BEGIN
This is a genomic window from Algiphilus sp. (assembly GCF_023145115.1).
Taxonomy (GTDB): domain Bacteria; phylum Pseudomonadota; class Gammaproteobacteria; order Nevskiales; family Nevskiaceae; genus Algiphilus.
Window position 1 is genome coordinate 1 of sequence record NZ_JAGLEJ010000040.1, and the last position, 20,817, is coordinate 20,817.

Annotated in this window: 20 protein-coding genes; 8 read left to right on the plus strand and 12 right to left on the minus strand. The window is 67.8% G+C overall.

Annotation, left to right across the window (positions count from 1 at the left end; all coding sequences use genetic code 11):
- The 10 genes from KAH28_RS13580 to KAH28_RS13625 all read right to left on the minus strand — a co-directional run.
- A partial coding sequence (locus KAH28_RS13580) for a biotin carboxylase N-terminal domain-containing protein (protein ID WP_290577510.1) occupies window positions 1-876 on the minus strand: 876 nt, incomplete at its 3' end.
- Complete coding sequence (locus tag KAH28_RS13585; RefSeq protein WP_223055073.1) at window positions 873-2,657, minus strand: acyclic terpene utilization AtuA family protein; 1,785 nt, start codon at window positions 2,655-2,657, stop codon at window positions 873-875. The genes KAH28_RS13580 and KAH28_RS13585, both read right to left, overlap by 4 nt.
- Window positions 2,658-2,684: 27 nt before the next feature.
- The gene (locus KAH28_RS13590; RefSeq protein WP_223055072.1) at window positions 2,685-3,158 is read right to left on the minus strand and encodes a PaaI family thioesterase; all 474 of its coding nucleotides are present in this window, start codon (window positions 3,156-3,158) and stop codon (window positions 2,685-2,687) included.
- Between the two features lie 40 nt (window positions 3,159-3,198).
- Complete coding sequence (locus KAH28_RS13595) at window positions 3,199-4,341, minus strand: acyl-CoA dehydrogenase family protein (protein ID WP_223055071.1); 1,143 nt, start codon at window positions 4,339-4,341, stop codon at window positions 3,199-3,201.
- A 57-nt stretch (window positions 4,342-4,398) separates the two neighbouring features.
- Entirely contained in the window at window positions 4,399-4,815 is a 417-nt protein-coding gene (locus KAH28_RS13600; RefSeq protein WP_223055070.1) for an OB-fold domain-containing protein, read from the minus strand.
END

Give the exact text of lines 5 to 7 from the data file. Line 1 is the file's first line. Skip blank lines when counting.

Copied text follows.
Annotation, left to right across the window (positions count from 1 at the left end; all coding sequences use genetic code 11):
- The 10 genes from KAH28_RS13580 to KAH28_RS13625 all read right to left on the minus strand — a co-directional run.
- A partial coding sequence (locus KAH28_RS13580) for a biotin carboxylase N-terminal domain-containing protein (protein ID WP_290577510.1) occupies window positions 1-876 on the minus strand: 876 nt, incomplete at its 3' end.